Ever heard the phrase “nobody’s perfect?” Don’t tell the JMU lacrosse team that when playing Virginia Tech. Coming into today’s matchup, the Dukes were a perfect 15-0 all time against the in-state rival, and they had no intentions of putting a number in the loss column. Through patient offensive play and resilience to Virginia Tech’s physical defense, the Dukes scraped up a gritty 16-11 win.
Senior attacker Kristen Gaudian, a preseason All-American, was a revelation on the offensive side of the ball. Setting a career high with six goals and an assist, her dynamic playmaking helped jumpstart the offense. After Virginia Tech took an early 2-1 lead, Gaudian scored two straight goals and the Dukes didn’t relinquish the lead all game. Of Gaudian’s six goals, all of them were unassisted.
“It was just the right opportunities,” Gaudian said. “I think we were moving the ball really well as a team and it opened up opportunities to drive. They also kept putting me at the line and I just happened to finish.”
Coming into the game, the Dukes knew Virginia Tech wasn’t nearly as athletic or fast, indicating a physical game. It showed up on the box score as both teams combined for a staggering 82 penalties and 7 yellow cards; if a player didn’t walk away with a bruise you didn’t play hard enough. For the Dukes, the key to beating such a rugged defense was keeping their composure and not backing down from the Hokies physicality.
“Tech is always physical,” senior midfielder Haley Warden said. “Whenever a team comes out and plays physical we have to match it. We don’t get scared by it, we step up to the challenge. We handled our emotions well this game; we handled the fouls well, we handled our retaliations well. I think we were very composed in that aspect and knowing that moving forward is going to be huge.”
Virginia Tech’s zone defense, which JMU characteristically has had trouble with, was tough to break in the beginning of the first half. There were a lot of dropped passes, balls off the pipe and turnovers, suggesting the Hokies’ high pressure defense might present a bigger problem than expected. The Dukes stayed true to their blueprint offensively and didn’t change anything schematically, rather they tweaked the timing of their cuts and passes based on the defense’s reactions. Eventually, the Dukes were able to wear down the Hokies and break open the game.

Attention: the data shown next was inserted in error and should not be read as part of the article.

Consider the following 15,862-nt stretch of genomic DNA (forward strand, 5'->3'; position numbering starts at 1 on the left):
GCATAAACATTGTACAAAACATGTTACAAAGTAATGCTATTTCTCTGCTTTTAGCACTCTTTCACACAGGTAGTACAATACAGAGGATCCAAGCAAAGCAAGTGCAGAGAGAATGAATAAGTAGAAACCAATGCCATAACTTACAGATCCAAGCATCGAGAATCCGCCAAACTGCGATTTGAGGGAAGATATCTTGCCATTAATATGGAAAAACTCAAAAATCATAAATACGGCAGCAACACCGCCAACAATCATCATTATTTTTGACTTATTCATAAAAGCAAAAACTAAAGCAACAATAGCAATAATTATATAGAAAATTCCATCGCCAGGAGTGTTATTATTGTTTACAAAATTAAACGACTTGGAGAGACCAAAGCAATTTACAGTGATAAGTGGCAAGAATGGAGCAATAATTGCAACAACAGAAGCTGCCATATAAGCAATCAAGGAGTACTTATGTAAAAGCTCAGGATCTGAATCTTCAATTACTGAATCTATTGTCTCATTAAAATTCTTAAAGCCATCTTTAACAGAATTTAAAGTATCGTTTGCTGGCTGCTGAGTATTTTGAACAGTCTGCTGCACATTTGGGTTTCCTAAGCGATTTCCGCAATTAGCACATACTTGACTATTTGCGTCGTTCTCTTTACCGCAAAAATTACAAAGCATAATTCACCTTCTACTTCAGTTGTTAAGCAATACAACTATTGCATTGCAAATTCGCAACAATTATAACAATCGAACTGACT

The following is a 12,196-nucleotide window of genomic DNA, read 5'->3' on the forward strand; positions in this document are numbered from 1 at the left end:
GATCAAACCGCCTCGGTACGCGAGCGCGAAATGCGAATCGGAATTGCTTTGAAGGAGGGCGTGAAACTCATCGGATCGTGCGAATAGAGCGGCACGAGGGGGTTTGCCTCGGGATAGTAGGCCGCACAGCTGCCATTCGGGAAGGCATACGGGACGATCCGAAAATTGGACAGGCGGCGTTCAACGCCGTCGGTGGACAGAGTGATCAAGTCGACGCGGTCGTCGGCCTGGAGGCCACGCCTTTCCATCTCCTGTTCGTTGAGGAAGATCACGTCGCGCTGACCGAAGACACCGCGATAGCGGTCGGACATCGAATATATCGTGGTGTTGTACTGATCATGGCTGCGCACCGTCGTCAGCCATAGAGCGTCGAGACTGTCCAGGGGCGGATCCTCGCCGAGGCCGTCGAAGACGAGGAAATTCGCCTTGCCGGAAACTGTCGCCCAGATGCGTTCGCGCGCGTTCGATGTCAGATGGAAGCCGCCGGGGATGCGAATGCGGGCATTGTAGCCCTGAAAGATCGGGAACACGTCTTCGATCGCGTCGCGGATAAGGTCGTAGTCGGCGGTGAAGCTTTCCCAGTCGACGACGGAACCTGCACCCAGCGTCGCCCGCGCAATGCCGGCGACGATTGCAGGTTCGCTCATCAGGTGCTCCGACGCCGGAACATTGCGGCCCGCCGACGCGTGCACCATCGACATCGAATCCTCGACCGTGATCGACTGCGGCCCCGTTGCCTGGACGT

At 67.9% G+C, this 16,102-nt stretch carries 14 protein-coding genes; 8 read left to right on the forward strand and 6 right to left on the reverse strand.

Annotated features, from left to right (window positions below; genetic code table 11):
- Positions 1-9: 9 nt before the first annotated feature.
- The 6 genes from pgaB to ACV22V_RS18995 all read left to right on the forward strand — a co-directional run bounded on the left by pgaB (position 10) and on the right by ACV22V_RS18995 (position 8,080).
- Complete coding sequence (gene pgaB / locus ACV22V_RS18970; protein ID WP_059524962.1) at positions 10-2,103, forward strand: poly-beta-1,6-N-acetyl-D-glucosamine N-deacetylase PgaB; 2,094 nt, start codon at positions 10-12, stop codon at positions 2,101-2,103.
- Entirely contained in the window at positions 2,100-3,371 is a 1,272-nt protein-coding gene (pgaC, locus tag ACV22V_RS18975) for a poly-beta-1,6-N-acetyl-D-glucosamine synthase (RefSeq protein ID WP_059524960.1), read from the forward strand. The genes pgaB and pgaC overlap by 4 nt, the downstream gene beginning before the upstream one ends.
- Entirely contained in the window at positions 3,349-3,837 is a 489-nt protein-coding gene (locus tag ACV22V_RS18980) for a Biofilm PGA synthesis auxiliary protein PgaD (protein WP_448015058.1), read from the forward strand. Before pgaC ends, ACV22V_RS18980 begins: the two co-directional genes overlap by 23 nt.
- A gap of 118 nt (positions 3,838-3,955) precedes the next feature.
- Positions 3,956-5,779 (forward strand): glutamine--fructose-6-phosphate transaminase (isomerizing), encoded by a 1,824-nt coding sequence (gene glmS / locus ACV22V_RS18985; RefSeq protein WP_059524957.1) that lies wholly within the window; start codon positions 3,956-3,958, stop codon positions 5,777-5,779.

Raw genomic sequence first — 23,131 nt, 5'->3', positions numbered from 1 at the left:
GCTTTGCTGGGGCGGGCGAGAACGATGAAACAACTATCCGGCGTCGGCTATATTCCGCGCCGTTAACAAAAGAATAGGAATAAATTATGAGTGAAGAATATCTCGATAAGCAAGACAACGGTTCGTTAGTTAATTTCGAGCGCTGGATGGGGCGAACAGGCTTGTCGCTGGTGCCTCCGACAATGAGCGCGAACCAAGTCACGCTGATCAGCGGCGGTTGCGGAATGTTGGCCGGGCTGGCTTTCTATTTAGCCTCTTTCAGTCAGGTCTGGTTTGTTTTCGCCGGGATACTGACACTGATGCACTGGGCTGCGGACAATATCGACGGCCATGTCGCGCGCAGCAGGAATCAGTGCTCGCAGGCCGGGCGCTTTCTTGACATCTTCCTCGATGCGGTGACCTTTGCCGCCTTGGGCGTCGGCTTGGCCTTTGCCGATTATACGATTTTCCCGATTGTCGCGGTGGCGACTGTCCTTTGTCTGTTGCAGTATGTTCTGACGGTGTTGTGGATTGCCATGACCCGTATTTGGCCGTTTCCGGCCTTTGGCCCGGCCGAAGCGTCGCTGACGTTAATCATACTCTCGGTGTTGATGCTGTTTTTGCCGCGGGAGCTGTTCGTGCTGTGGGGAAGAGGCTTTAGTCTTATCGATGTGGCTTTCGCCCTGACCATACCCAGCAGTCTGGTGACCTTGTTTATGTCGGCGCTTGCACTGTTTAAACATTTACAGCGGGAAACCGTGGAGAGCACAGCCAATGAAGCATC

“We talked about a few different adjustments in terms of when to drive, when to feed, and basically breaking down their defense,” senior midfielder Elena Romesburg said. “They play such a high-pressure zone that it’s easy to tire them out. We just relaxed and let them run around like crazy; we knew we were going to figure it out.”
Last Saturday, the Dukes defeated No. 3 UNC in double overtime, one of the program’s most impressive victories in years. Coming off such an emotionally draining battle, it wouldn’t be surprising if the Dukes didn’t have the gusto to battle all day with Tech. Frankly, it’d be completely understandable. For a team with an eye on the national championship however, it wouldn't be wise to underestimate their focus on winning.
“Today was reminder that you have to secure that win with this one,” head coach Shelley Klaes-Bawcombe said. “We don’t want to be going up and down, back-and-forth, we want to be consistent with our message and with our play. We’ve been the team to beat a ranked opponent and lose to an unranked opponent and we understand how detrimental how that can be. This team is focused on body of work right now to get us to a championship.”
The season is young, but the Dukes look like a team ready to compete for a national title. Not only do they beat the great opponents, but they beat down the good ones. They’re far from becoming the team they need to be; there’s always areas that can be improved. Today proved however, that toughness isn’t one of those areas. Today also served as a reminder: If you’re going to go Hokie hunting, bring a hunting dog — namely a Duke.